1. Sit down with you child and explain to them your expectation. Tell them how you expect them to act in the classroom, lunchroom, hallway, recess, etc. Tell them how you expect them to treat adults and other children. So many parents assume their child knows how they are expected to act in school and would be astonished if they were a fly on the wall in their child’s classroom. Don’t assume your child knows, make sure they know. Sitting down to have this kind of conversation tells them you value their time in school. Yes, their teachers and principals will go over this with them as well, but hearing it at home makes it a lot less negotiable and puts you and school on the same page.
2. Make sure your child has all their supplies for school. Yes, you are busy and this is easy to put off, but the longer you wait on getting your child supplies the more behind they fall. When everyone else is setting up folders and labeling notebooks and starting notes your child isn’t. That means when everyone is onto something else your child is playing catch up. Starting the school year behind is not the positive start you want for your child. Teachers are amongst the most generous people you will ever meet and often dip into their personal money to provide supplies for students. If you cannot provide supplies for your child have an honest discussion with the teacher so that the teacher, PTA or a sponsor can make sure your child has what they need to excel.
3. Contact your child’s teacher immediately. As a teacher I know how busy and hectic things get. A teacher is responsible for 30 students, has limited time away from students, and often doesn’t have private access to a phone. Open communication between a teacher and parent is best for everyone. To make sure this happens email your child’s teacher in the beginning of the school year. Email is best because little ears wont pick up on what it is you are discussing and it can be handled at any time without the whole phone tag mess. In the email let the teacher know the best email address and phone number to contact you at, any concerns you have and what your expectations are. Example below:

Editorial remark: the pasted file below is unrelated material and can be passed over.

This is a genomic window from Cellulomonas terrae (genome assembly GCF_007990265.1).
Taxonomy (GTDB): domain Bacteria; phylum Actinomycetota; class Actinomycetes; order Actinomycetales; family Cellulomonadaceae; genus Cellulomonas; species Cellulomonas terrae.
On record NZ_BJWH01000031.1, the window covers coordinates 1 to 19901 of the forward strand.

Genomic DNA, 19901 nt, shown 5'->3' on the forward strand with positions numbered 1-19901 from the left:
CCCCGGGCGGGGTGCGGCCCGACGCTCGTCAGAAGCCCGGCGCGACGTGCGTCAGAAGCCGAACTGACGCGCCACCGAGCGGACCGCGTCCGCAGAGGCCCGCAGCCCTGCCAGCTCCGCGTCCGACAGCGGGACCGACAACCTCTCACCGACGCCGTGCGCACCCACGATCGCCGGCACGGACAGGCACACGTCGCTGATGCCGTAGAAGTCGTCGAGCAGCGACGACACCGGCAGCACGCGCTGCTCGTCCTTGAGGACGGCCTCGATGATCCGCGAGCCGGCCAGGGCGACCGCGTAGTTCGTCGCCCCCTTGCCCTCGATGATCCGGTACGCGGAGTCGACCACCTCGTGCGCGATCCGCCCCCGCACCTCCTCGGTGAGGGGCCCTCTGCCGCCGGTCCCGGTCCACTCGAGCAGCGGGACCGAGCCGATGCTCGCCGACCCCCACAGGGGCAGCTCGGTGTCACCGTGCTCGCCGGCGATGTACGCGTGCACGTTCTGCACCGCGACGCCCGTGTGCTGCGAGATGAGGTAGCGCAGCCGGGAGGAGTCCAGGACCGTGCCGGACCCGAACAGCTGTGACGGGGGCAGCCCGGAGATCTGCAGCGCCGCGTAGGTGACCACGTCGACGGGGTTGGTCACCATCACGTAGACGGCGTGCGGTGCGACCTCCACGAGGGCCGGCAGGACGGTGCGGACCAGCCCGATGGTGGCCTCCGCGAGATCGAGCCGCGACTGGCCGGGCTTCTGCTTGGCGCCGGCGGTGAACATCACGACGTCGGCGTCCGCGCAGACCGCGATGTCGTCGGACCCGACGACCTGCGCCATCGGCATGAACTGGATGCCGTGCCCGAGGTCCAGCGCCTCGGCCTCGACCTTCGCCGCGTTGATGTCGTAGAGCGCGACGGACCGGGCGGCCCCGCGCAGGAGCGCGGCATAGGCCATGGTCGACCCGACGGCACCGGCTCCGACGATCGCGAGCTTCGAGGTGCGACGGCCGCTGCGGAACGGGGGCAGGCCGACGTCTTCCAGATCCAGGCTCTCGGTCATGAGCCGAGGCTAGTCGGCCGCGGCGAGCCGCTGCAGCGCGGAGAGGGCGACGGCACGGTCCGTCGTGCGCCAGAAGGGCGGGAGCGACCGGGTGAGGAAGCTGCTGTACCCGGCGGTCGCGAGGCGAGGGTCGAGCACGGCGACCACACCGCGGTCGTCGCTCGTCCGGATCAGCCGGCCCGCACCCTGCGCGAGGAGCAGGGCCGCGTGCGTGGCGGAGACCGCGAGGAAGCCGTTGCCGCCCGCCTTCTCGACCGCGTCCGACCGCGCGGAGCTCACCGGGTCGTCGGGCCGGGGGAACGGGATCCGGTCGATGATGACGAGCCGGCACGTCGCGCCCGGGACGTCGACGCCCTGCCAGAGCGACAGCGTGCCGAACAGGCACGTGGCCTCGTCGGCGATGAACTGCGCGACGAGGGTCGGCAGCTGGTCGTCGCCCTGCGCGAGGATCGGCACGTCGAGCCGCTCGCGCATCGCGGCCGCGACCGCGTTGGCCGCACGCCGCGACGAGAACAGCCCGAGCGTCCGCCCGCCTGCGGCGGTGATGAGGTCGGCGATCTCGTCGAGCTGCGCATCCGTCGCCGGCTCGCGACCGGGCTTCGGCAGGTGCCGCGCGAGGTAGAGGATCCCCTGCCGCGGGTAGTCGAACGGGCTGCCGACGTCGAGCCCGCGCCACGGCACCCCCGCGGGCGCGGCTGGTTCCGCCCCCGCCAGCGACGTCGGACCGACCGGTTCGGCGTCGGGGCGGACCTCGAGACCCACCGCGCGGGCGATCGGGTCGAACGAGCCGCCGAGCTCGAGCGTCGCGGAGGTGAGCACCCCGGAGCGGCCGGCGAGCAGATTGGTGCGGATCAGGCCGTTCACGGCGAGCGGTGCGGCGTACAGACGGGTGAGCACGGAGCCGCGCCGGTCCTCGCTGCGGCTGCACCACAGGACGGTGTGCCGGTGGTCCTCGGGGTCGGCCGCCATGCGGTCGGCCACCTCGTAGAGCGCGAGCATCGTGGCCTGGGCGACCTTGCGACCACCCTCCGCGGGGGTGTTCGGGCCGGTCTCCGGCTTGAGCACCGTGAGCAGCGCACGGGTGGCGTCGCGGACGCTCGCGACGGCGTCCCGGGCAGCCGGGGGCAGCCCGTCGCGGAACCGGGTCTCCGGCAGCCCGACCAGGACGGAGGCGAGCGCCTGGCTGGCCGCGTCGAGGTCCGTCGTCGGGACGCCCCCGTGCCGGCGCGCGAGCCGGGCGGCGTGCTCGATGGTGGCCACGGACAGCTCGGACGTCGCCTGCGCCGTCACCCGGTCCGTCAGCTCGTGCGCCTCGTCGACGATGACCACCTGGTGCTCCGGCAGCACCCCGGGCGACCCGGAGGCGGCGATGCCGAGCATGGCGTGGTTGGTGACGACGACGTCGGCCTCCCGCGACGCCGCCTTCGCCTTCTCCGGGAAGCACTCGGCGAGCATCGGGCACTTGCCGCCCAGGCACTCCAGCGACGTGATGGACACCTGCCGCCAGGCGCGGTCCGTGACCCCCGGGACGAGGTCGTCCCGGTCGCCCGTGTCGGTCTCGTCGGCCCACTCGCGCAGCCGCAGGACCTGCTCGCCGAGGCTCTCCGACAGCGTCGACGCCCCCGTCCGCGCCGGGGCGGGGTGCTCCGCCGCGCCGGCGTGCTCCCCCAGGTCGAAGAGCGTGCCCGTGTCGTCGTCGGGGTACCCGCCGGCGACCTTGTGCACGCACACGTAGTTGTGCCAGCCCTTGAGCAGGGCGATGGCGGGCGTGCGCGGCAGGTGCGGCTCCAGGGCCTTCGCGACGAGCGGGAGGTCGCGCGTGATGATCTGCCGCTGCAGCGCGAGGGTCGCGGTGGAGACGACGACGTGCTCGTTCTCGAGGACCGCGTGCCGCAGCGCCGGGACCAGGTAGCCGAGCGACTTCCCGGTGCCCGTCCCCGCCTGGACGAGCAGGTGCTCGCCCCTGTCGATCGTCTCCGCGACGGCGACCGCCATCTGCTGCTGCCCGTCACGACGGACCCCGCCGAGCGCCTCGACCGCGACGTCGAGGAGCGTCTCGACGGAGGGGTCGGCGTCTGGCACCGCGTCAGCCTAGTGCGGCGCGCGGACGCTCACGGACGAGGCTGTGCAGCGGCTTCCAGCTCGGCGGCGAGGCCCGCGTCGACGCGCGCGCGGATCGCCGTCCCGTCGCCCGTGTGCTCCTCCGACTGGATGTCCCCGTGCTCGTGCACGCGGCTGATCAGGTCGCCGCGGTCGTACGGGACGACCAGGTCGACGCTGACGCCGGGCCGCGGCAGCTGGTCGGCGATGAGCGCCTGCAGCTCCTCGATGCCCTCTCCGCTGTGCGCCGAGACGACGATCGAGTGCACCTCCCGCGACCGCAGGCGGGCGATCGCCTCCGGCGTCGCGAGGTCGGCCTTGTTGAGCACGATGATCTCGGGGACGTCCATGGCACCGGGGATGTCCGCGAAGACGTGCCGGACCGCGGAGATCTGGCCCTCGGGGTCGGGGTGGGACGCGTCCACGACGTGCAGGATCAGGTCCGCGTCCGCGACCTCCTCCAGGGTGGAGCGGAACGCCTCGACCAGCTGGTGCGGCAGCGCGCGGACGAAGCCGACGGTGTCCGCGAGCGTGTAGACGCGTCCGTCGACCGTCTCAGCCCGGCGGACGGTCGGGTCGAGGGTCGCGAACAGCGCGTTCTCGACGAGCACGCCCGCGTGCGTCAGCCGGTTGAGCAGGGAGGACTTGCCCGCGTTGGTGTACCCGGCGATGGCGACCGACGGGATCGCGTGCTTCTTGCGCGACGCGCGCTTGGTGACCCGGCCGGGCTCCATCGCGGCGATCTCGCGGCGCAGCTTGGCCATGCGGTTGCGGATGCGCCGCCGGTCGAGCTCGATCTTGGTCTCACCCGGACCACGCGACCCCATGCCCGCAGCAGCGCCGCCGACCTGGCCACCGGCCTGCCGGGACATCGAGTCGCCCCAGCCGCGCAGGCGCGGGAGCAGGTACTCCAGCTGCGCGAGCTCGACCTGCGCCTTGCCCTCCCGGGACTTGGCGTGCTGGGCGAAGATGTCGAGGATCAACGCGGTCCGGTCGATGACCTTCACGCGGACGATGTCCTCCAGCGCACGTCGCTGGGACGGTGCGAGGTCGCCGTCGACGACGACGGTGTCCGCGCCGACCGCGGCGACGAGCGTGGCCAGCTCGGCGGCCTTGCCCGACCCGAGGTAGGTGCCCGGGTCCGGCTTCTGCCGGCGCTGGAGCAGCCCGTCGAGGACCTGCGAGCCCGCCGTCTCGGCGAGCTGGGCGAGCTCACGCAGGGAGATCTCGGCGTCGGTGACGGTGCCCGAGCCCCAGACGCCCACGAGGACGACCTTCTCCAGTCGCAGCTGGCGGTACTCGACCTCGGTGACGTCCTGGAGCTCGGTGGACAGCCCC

- Hi, My child ___________ will be in your class this fall. I wanted to let you know that if you have any problems or concerns you can email me at ________________ or call me at _____________. I want the best for my child and they know that I expect them to follow all the classroom and school rules. ______________ (child’s name) got a little chatty last school year. If this becomes an issue again please don’t hesitate to contact me. I would like a copy of your classroom policy and what to expect for homework.
This approach makes it easier to keep the lines of communication open and lets the teacher know that is a priority for you.
3. Get the 411 on Homework. Assume your child has homework of some kind. I can’t tell you how many parents are shocked when they find our their child is missing umpteen assignments at conferences. If progress reports, letters, etc. are not being shown to you, you could be in the dark. This is why you should assume your child has homework. If they keep telling you they don’t, check in with the the teacher.
4. Graded Homework and Tests. Make it clear to your child that you want to see all of their graded homework and tests (regardless of the grade). This will tell you how your child is doing, where they might need help, if more studying is needed, etc. Sit down with your child and go over their work. It is crucial they learn from their mistakes. My theory is if they already knew everything we wouldn’t need school. So messing up is okay as long as you try your best and learn from your mistakes. Stuffing a D paper in your backpack or the garbage and never looking at it again doesn’t help anyone. If your child is bringing home C work and you have seen all of it, you will not be shocked to find out they are getting a C.